House Energy & Commerce Committee leaders have told FCC chairman Tom Wheeler that any effort to expand the size of the E-Rate subsidy is a non-starter.
The FCC is planning to vote on a Wheeler-led revamp of the E-Rate program Friday. The program, subsidized by telecom companies—and ultimately rate-payers—provides advanced telecommunications to schools and libraries. In this case, Wheeler wants to boost investment in wireless broadband in an effort to migrate it from traditional service.
In a letter to Wheeler, House Energy & Commerce Committee chairman Fred Upton (R-Mich.) and Communications Subcommittee chairman Greg Walden (R-Ore.), said they were concerned by reports the FCC planned to grow the Universal Service Fund E-Rate subsidy beyond its current $9 billion "on the back of rate-payers."
Wheeler has argued that the revamp will mean getting wireless broadband to millions more kids, rural as well as urban.
They urged the chairman to "modernize the fund to bring our nation's students the twenty-first century tools they need to succeed without increasing the ever-growing burden of USF on rate-payers."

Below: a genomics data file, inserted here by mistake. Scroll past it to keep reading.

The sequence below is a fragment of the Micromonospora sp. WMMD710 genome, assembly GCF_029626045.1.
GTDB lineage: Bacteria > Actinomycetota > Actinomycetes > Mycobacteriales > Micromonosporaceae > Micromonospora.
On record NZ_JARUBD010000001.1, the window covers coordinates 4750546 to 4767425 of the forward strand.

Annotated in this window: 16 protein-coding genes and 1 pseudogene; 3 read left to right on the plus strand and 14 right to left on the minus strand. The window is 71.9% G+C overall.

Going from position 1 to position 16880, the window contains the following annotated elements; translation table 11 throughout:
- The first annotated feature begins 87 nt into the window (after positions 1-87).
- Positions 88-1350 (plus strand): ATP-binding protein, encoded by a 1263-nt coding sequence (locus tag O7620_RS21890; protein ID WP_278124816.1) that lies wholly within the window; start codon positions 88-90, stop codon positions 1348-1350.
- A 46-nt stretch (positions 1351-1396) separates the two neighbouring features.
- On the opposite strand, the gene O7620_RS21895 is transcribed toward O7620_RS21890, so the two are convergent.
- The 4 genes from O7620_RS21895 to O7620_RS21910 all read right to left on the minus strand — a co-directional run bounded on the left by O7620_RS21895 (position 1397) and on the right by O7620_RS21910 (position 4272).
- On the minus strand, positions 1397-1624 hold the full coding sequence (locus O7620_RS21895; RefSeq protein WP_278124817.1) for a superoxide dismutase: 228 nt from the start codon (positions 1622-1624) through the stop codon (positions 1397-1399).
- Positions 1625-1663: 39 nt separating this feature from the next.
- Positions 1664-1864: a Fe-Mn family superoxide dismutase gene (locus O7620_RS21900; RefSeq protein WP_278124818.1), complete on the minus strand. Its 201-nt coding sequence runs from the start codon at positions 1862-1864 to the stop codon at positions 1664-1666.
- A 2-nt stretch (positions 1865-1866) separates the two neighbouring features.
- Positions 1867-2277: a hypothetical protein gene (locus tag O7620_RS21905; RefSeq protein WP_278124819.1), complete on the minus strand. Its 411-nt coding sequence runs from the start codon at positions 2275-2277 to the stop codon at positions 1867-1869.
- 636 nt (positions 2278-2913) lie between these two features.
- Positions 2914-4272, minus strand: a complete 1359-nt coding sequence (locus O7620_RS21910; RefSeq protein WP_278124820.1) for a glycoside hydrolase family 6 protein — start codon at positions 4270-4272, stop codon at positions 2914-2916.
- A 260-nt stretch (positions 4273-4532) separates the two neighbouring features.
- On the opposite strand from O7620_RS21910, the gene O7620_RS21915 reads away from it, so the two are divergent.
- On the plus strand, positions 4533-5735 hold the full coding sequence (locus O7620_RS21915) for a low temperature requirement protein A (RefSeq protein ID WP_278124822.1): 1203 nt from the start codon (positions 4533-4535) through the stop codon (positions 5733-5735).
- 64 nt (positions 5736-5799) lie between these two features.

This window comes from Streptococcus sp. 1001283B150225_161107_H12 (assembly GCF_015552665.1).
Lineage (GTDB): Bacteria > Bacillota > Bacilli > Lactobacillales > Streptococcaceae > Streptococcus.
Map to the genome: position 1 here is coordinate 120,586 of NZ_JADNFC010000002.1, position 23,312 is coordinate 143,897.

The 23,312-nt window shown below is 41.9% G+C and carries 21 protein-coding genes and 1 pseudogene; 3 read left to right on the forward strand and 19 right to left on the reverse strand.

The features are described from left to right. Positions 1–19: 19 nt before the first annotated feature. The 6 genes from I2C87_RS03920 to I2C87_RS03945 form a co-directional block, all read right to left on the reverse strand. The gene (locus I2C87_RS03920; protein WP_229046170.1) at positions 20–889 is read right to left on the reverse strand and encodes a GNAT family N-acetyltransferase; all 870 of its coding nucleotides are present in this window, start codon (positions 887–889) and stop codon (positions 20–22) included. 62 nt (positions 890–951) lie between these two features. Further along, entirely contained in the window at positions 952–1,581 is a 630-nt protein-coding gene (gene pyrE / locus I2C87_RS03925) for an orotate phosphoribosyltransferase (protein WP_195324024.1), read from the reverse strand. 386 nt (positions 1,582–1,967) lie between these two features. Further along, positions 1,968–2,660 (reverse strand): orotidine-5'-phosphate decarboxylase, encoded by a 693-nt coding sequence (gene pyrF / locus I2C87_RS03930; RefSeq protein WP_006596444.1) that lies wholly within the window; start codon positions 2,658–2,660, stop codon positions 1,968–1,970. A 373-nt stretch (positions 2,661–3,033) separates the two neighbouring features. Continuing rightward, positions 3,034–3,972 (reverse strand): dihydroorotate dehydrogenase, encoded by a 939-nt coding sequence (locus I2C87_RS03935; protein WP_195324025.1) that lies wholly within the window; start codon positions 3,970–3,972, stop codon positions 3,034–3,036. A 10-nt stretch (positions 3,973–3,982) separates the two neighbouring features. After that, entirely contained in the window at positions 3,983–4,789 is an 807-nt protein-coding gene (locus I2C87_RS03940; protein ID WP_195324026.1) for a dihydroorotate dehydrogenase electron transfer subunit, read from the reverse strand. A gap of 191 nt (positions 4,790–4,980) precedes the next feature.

The FCC has gotten pushback from divergent sources on the E-Rate proposal, including teachers unions, the PTA, and even its co-creators, Sens. Jay Rockefeller (D-W. Va.) and Ed Markey (D-Mass.), though they want the fund to be expanded, just not to fund Wi-Fi at the expense of existing service.
Another critic is FCC commissioner Ajit Pai. The letter from Upton and Walden follows a statement issued by Pai earlier in the day saying, essentially, that the E-Rate math did not add up, and outlining the projections on which he bases that assertion.
The chairman's office was preparing a response at press time.